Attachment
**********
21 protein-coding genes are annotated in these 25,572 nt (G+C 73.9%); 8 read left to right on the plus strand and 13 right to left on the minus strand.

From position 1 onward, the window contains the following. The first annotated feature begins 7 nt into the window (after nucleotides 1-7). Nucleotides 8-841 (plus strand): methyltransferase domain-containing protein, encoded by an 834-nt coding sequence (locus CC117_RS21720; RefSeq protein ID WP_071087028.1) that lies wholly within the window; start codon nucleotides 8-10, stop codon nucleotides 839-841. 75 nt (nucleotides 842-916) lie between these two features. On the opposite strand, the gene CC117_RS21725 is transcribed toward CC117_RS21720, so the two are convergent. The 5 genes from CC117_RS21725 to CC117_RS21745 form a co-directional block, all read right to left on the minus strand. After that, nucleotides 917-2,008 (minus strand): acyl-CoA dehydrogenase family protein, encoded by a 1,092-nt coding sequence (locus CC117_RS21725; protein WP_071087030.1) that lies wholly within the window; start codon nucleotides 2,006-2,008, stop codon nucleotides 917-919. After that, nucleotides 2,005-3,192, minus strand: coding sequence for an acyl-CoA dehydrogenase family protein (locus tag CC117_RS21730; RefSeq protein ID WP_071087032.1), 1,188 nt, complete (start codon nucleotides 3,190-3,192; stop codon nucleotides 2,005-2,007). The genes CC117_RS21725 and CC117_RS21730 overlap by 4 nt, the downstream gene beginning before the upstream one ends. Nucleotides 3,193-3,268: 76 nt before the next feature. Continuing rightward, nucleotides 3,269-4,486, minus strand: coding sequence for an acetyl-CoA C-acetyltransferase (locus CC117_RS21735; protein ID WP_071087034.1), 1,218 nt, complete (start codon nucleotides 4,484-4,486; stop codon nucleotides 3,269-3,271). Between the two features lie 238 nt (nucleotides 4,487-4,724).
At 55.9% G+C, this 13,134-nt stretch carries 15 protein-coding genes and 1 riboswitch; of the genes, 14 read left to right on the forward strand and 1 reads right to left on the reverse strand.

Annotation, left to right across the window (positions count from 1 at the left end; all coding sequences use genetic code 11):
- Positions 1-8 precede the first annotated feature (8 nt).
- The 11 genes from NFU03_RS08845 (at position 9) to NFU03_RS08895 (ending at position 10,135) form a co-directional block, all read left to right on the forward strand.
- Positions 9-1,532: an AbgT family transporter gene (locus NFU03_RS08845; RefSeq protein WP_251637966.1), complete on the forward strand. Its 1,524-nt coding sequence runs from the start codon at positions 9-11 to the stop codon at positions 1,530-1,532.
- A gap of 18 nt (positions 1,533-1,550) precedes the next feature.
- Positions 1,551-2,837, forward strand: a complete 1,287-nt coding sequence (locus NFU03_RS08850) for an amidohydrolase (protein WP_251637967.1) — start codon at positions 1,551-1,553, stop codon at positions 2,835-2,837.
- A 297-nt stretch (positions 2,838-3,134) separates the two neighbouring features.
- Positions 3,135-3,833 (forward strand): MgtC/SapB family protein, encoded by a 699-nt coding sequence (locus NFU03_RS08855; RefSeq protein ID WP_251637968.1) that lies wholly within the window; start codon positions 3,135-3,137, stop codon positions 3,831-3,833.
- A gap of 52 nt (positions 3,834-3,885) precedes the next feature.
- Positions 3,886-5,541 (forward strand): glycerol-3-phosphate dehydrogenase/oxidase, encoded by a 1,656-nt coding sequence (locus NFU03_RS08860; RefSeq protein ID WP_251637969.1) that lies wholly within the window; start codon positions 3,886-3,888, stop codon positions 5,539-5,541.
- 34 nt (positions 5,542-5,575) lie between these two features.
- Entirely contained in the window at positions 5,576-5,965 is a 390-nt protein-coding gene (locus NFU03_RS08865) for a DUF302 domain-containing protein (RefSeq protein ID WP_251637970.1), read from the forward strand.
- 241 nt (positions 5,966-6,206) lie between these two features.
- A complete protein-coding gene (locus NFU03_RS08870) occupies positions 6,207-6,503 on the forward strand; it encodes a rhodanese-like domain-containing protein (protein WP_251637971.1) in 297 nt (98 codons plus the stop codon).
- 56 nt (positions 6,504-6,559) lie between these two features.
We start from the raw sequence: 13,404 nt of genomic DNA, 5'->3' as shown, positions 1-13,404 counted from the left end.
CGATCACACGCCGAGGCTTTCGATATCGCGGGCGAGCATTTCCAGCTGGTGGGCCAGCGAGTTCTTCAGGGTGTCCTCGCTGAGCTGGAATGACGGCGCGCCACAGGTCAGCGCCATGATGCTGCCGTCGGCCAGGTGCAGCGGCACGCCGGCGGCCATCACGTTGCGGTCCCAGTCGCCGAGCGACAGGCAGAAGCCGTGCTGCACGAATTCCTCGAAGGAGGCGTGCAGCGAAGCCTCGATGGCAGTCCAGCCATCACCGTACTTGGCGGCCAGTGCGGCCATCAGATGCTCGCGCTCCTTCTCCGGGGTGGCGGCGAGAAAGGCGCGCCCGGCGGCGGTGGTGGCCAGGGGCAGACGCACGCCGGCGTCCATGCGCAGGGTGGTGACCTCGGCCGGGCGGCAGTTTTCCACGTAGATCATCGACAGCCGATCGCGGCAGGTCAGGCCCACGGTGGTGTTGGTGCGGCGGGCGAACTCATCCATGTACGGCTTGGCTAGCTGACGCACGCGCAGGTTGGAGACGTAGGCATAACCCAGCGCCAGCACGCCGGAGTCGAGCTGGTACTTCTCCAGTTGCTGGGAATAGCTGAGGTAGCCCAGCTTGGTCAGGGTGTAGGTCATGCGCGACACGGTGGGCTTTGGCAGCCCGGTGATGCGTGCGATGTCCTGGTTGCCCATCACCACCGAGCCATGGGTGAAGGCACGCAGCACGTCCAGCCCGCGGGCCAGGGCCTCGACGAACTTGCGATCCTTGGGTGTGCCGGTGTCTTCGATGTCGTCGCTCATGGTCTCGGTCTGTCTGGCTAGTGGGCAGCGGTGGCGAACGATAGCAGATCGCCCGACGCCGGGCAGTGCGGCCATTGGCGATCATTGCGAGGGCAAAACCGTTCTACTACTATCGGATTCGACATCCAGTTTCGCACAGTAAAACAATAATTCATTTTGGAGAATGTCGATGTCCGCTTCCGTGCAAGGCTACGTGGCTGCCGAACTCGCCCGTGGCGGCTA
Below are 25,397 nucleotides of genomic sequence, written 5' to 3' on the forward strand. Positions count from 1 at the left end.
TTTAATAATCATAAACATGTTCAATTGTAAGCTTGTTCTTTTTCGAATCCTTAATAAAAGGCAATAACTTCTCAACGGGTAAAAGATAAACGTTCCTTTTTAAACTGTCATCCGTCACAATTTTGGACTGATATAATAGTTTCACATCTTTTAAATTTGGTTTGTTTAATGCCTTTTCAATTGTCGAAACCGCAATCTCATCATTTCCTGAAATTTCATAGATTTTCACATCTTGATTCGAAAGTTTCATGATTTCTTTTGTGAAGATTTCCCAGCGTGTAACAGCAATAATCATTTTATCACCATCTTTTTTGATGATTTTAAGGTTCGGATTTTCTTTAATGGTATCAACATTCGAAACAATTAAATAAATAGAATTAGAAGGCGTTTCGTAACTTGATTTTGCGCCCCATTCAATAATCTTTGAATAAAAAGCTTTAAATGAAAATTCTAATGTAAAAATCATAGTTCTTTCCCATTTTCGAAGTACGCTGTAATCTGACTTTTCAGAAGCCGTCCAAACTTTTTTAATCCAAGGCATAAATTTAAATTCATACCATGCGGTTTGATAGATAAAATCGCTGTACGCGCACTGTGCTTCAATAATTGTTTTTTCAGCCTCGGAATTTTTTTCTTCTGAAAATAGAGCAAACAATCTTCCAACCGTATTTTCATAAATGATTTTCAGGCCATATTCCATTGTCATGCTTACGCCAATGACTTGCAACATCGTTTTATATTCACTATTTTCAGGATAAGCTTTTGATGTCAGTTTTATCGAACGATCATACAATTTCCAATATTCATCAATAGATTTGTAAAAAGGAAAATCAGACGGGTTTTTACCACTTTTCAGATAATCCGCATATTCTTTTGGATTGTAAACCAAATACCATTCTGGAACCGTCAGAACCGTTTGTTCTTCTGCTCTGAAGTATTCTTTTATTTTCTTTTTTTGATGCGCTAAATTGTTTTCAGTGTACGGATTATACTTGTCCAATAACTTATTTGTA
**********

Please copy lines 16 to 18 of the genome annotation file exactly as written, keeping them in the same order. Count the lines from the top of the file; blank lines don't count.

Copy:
- 241 nt (positions 5,966-6,206) lie between these two features.
- A complete protein-coding gene (locus NFU03_RS08870) occupies positions 6,207-6,503 on the forward strand; it encodes a rhodanese-like domain-containing protein (protein WP_251637971.1) in 297 nt (98 codons plus the stop codon).
- 56 nt (positions 6,504-6,559) lie between these two features.